Phosphorus is an important nutrient required for plant growth and is often the limiting nutrient for aquatic plant and phytoplankton production in a water body. Nevertheless, phosphorous is one of the primary threats to water quality in Lake Champlain, into which the Ausable River drains. Excess levels of phosphorus in a water body lead to excessive phytoplankton and aquatic plant growth. In lakes, when these organisms die, they settle to the bottom and are decomposed by bacteria. This increased level of bacterial decomposition leads to oxygen deprivation in the bottom waters of lakes, making this area unable to support fish and other aquatic animals. Excess phytoplankton growth can also occur in the form of harmful algal blooms which are unsightly and potentially toxic.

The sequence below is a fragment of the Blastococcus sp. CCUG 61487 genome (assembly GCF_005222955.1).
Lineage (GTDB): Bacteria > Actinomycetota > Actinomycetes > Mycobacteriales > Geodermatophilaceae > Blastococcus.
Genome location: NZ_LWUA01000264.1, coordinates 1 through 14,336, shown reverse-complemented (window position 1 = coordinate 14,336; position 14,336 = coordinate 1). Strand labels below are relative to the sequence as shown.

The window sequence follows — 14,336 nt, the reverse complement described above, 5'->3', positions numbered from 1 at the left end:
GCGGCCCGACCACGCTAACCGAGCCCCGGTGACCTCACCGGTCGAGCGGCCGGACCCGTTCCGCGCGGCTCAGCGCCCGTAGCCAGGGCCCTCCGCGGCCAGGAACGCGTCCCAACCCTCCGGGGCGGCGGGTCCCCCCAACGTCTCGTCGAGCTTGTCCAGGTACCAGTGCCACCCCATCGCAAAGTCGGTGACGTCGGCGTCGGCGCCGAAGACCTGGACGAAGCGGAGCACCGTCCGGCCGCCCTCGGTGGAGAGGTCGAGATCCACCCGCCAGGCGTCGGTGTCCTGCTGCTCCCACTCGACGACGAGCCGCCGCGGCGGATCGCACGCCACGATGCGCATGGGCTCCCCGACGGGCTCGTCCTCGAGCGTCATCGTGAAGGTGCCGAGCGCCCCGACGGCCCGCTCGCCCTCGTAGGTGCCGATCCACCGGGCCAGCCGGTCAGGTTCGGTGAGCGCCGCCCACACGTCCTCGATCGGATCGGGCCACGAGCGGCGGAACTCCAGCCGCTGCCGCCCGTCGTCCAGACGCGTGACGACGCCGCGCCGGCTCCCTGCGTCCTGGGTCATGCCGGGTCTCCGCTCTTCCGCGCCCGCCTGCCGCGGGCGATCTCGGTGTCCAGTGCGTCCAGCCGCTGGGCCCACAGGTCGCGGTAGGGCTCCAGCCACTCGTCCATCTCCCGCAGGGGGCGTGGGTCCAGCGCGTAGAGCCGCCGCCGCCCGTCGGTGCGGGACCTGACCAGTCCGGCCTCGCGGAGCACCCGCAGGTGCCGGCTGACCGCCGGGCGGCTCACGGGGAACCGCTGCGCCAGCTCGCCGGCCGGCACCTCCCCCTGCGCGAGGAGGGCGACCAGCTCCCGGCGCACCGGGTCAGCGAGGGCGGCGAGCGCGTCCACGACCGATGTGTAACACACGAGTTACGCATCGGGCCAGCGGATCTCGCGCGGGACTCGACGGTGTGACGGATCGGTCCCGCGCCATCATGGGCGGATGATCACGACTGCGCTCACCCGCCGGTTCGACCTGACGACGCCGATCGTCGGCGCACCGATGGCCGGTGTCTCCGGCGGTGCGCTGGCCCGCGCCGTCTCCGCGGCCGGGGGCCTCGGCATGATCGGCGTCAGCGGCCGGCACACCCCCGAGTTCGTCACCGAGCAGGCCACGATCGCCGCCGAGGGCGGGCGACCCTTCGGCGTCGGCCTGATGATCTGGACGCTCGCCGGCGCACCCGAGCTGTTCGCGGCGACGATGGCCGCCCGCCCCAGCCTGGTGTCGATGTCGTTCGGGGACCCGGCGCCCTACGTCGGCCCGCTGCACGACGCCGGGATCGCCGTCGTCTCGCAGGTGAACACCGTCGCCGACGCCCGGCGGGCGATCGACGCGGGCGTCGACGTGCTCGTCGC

AsRA works with a variety of regional organizations to help plan and implement projects that target reductions in phosphorus. We educate the public on proper land management practices that help reduce phosphorus inputs to the river and lakes. We have also organized septic pump out programs for high priority areas within the watershed. These programs split the cost of the landowner's septic pump out and provide them with educational materials on proper septic system care.
What You Can Do
- Plant native grasses and plants.
- Reduce or eliminate the use of fertilizer, especially on lawns.
- Plant or maintain a riparian buffer along any waterways that pass through or alongside your property.
- Maintain your septic system regularly.
- Discuss the importance of proper stormwater and sewage treatment with your village, town, and county officials.